These are simply a few of the many encouragements and blessings God has given us at this time in our lives. We are thankful that we can home educate, that we can see beyond the four walls of an educational establishment or the limitations of a particular curriculum or method. We do not know what the future will hold, for either the parents or the children in our family. But we do know that God is good, and promises to guide us. It remains an exciting adventure to live by faith, to trust God's leading on a daily basis in the smaller aspects of life (and education) and also in the bigger decisions (such as what continent to live on).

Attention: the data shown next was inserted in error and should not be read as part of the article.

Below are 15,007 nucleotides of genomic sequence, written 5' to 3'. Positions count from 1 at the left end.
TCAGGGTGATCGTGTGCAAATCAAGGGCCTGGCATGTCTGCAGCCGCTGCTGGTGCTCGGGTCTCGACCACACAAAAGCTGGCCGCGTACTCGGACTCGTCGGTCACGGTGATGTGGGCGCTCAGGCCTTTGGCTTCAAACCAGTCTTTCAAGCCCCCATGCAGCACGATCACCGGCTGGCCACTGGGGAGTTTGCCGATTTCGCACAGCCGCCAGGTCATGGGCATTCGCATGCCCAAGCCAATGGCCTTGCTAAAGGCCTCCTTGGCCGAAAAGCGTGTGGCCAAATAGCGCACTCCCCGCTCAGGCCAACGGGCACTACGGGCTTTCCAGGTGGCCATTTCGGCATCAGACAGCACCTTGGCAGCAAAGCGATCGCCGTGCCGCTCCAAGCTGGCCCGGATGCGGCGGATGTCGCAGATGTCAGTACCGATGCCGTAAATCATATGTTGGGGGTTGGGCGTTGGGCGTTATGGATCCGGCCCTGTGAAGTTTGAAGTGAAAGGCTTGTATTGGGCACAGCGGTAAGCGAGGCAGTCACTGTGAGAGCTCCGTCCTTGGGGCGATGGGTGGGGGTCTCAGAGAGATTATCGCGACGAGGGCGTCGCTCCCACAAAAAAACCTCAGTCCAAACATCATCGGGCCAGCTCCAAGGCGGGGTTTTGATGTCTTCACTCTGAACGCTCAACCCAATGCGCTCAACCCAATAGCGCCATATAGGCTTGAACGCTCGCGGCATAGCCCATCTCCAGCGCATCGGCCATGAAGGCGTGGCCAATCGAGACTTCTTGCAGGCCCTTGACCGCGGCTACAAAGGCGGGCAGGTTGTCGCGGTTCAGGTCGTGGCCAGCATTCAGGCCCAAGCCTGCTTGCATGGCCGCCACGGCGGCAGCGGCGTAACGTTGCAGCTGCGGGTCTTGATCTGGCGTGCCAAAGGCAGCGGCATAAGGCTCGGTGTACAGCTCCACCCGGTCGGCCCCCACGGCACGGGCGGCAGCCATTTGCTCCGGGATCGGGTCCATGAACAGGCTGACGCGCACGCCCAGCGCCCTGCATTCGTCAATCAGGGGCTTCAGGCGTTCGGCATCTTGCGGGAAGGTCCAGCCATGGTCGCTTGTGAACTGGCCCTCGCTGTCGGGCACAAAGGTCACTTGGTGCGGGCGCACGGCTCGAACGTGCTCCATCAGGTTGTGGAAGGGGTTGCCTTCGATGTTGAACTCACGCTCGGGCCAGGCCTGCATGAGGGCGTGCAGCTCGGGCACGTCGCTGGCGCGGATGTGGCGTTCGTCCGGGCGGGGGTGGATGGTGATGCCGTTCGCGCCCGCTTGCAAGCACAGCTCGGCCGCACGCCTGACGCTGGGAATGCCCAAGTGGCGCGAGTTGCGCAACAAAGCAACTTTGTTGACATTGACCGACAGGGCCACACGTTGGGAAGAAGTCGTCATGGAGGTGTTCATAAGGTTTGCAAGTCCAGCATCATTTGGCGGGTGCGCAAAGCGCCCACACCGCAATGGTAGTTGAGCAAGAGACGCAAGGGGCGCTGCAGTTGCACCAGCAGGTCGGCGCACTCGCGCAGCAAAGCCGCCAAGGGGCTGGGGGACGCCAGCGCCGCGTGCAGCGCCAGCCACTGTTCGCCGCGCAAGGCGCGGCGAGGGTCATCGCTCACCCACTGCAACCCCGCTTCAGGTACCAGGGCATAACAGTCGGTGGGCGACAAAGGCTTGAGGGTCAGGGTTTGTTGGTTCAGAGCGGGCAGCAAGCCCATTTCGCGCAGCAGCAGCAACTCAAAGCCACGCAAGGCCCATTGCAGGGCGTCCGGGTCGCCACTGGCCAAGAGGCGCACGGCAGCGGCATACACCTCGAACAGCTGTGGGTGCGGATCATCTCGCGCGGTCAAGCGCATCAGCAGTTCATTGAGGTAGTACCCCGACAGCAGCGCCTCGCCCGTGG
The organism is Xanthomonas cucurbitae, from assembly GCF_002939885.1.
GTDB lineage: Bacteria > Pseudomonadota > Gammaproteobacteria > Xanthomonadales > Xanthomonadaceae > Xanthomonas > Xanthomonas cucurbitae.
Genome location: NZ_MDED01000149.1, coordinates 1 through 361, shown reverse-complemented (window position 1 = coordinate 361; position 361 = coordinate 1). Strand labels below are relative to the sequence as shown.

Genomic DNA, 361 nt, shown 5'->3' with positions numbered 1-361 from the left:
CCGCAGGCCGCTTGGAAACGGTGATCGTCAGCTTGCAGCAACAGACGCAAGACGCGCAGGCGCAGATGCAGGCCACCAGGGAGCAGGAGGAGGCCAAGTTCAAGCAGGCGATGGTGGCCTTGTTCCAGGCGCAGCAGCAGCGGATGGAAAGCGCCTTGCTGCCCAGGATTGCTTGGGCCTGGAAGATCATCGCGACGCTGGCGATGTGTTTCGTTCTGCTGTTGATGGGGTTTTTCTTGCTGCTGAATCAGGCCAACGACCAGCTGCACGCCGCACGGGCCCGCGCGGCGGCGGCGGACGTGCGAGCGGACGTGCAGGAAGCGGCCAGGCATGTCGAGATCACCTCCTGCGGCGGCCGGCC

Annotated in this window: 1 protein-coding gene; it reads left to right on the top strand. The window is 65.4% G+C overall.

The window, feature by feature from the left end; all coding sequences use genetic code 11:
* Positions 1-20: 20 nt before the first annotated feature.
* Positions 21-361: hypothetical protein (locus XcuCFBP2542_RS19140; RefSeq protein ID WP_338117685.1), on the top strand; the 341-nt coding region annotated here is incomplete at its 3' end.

I pray that you know encouragement this week.

1 comment:

  1. Glad to hear that your health has improved after the operation.

    What an opportunity for you all with this trip. It sounds really exciting: seeing the source of the Nile-wow. Please post about your experiences in Africa.

    You have reminded me to pull out our Lightkeepers books. There seems to be so much that I would like to read the children, at present.